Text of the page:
Health Quest: Appeal allowed where Crown failed to properly plead assumptions

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What is the result of the Crown’s failure to properly plead its assumptions in the Reply? This issue was considered by the Tax Court in Health Quest Inc. v. The Queen (2014 TCC 211) in which the Crown’s Reply included “assumptions” that were statements of mixed fact and law rather than facts alone.

The taxpayer was a distributor of modified and “off-the-shelf” therapeutic footwear for relief of various disabling conditions of the feet. During the reporting periods at issue, section 24.1 in Part II of Schedule VI of the Excise Tax Act stated that zero-rated supplies included footwear designed for use by an individual who has a crippled or deformed foot or other similar disability when the footwear is supplied on the written order of a medical practitioner. (The provision was amended in 2012 to broaden the definition to include written orders by a “specified professional”.) The taxpayer considered that most or all of the footwear it sold was zero-rated under s. 24.1.

The CRA audited the taxpayer for the period of January 1, 2008 to December 31, 2009. Based on a sampling of the taxpayer’s sales (in the months of August and December 2009), the CRA assessed additional GST owing of $42,274.72 for the period.

In the Tax Court, the taxpayer argued that all of the shoes it sold were for a prescribed diagnosis and thus zero-rated. The Respondent argued that the “off-the-shelf” shoes sold by the taxpayer (i.e., sold “as-is” without modification) were not zero-rated and thus subject to GST.

Under section 6 of the Tax Court of Canada Rules of Procedure Respecting the Excise Tax Act (Informal Procedure), every Reply to a Notice of Appeal must contain (among other things) a statement of the findings or assumptions of fact made by the CRA when making the assessment and the reasons the Crown intends to rely on in support of the assessment. (The Tax Court’s other procedural rules contain substantially identical provisions – see, for example, section 49 of the Tax Court of Canada Rules (General Procedure)).

In Health Quest, the Crown’s Reply stated, “In so assessing the Appellant, the Minister relied on the following …

(a)        the facts stated and admitted above;

(b)        the Appellant was a GST/HST registrant;

(c)        the Appellant was required by the Excise Tax Act, R.S.C. 1985, c. E-15, as amended (the “Act”) to file its GST/HST returns on a quarterly basis;

(d)       the Appellant was a corporation involved in the supply of footwear which were specially modified by the Appellant or were specially designed by the manufacturer for persons with physical disabilities;

(e)        the products described in subparagraph 7(d) above are zero-rated for HST pursuant to Schedule VI of the Act;

(f)        the Appellant also supplied other products which were not zero-rated pursuant to Schedule VI of the Act; and

(g)        during the periods under appeal, the Appellant failed to collect tax of not less than $42,274.72 on its supply of products which were not zero-rated pursuant to Schedule VI of the Act.”

The Tax Court noted that paragraphs (f) and (g) were problematic in that they both contained statements of mixed fact and law, which the Federal Court of Appeal has stated have no place in the Minister’s assumptions (see Anchor Pointe Energy Ltd. v. the Queen (2003 FCA 294) and Canadian Imperial Bank of Commerce v. The Queen (2013 FCA 122)). In Anchor Pointe, the Court of Appeal stated,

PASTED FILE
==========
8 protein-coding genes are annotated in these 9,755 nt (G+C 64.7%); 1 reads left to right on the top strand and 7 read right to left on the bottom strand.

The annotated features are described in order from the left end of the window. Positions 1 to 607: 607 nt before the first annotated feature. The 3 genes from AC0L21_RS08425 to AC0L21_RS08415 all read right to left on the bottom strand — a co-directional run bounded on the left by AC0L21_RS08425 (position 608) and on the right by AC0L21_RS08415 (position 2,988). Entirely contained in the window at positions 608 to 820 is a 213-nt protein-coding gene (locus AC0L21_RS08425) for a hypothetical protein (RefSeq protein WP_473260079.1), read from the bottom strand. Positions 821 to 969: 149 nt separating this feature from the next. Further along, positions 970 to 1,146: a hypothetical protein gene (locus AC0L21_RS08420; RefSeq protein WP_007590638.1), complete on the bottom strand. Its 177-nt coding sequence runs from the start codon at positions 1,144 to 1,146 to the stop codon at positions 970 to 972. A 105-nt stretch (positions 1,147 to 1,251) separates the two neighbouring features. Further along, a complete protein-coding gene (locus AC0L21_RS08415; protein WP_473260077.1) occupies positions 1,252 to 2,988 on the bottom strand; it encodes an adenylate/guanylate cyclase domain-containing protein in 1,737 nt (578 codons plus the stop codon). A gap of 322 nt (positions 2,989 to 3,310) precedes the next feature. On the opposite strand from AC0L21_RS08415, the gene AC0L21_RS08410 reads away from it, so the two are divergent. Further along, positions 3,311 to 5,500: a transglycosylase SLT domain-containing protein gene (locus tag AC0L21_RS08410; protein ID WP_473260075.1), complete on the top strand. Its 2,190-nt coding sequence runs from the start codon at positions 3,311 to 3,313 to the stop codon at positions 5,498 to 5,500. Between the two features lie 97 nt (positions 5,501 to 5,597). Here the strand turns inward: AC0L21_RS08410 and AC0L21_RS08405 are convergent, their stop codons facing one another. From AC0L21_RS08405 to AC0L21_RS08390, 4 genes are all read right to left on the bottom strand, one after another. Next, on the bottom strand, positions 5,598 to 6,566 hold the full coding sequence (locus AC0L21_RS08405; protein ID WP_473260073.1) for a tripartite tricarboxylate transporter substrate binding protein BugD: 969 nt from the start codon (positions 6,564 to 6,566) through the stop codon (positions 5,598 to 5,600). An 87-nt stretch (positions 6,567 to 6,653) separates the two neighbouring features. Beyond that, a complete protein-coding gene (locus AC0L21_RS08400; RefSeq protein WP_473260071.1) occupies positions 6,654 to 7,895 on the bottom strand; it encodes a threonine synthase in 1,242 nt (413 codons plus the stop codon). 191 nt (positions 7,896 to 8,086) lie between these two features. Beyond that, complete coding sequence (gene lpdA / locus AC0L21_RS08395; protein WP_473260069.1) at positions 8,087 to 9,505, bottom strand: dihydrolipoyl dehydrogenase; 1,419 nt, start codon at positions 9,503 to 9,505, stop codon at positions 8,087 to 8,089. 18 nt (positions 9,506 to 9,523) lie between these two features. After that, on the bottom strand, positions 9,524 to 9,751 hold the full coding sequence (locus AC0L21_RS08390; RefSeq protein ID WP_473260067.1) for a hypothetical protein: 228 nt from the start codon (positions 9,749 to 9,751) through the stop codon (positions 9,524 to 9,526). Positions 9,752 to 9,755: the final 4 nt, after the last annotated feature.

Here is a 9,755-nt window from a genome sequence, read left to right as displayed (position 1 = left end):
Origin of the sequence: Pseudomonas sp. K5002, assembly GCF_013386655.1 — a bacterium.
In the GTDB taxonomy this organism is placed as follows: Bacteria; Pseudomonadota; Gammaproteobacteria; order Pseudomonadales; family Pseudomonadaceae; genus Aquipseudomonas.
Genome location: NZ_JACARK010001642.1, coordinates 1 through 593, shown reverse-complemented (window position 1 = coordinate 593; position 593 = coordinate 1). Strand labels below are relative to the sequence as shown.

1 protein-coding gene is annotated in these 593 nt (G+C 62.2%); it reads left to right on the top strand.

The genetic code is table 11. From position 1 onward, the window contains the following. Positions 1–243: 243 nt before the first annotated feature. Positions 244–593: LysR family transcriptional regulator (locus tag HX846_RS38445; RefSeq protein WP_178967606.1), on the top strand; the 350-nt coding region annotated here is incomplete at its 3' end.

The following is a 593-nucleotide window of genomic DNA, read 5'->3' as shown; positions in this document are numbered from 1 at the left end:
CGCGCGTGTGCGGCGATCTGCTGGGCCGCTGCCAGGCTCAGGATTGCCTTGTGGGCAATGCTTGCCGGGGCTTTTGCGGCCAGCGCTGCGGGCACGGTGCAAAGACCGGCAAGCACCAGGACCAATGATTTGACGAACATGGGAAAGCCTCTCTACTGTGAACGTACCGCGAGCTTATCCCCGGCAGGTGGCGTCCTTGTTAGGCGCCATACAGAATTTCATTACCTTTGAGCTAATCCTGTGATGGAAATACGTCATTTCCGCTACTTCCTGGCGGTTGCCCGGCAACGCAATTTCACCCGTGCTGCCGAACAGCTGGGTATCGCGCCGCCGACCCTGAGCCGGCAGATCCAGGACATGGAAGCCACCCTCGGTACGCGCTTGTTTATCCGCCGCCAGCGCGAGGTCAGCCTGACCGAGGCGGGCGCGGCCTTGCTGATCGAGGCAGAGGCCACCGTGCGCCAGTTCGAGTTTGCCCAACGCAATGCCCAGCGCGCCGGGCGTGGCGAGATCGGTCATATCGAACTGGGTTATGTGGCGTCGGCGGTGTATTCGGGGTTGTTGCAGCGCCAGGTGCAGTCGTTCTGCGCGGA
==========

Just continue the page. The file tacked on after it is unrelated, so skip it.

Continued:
[23] The pleading of assumptions gives the Crown the powerful tool of shifting the onus to the taxpayer to demolish the Minister’s assumptions. The facts pleaded as assumptions must be precise and accurate so that the taxpayer knows exactly the case it has to meet.

In Health Quest, the Tax Court determined the Crown’s key “assumptions” were merely the Respondent’s view on the application of the law to the facts of the appeal.

The Court noted that where the Crown has not set out any proper assumptions of fact in the pleadings, the evidentiary onus reverts to the Crown to establish the correctness of the assessment (see Pollock v. Minister of National Revenue (94 DTC 6050 (Fed. C.A.) and Brewster v. the Queen (2012 TCC 187)). In other words, the normal requirement that a taxpayer must adduce evidence to “demolish” the Crown’s assumptions is reversed and the Crown must prove its case.

In Health Quest, the Respondent’s only evidence was the testimony of the appeals officer. The Tax Court held the testimony did not establish, on a balance of probabilities, that the footwear in question was not zero-rated. The Court noted that it would have been beneficial to have product literature, scientific studies, or the testimony of medical professionals, and this type of evidence would have been essential to engage in a meaningful textual, contextual and purposive analysis of the applicable legislation (there are no previous cases that have considered the interpretation of section 24.1).

The Tax Court allowed the appeal.

The Court’s decision in Health Quest is a helpful reminder of the importance of including only facts and not legal arguments in the assumptions in a Reply. Taxpayers and their counsel should closely scrutinize the assumptions and reasons described in a Reply to ensure the pleading conforms with the Tax Court’s rules.

 

Topics:  Audits, Canada, Corporate Taxes, Tax Court

Published In: Civil Procedure Updates, Tax Updates

DISCLAIMER: Because of the generality of this update, the information provided herein may not be applicable in all situations and should not be acted upon without specific legal advice based on particular situations.

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